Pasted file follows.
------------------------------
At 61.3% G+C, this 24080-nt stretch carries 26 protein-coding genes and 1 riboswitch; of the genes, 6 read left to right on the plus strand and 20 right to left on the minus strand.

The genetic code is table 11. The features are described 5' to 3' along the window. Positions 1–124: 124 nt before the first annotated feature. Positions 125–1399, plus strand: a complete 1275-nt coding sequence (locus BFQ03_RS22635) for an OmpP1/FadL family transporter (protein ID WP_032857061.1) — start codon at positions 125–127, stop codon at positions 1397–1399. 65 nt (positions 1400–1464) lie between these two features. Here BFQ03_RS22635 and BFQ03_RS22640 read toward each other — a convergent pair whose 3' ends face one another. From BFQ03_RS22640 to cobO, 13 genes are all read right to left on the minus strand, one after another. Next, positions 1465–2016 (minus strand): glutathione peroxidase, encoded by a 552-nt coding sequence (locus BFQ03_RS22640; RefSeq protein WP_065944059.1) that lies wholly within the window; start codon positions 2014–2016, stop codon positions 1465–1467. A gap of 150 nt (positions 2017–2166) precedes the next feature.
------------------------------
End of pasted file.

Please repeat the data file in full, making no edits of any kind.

At 61.3% G+C, this 24080-nt stretch carries 26 protein-coding genes and 1 riboswitch; of the genes, 6 read left to right on the plus strand and 20 right to left on the minus strand.

The genetic code is table 11. The features are described 5' to 3' along the window. Positions 1–124: 124 nt before the first annotated feature. Positions 125–1399, plus strand: a complete 1275-nt coding sequence (locus BFQ03_RS22635) for an OmpP1/FadL family transporter (protein ID WP_032857061.1) — start codon at positions 125–127, stop codon at positions 1397–1399. 65 nt (positions 1400–1464) lie between these two features. Here BFQ03_RS22635 and BFQ03_RS22640 read toward each other — a convergent pair whose 3' ends face one another. From BFQ03_RS22640 to cobO, 13 genes are all read right to left on the minus strand, one after another. Next, positions 1465–2016 (minus strand): glutathione peroxidase, encoded by a 552-nt coding sequence (locus BFQ03_RS22640; RefSeq protein WP_065944059.1) that lies wholly within the window; start codon positions 2014–2016, stop codon positions 1465–1467. A gap of 150 nt (positions 2017–2166) precedes the next feature.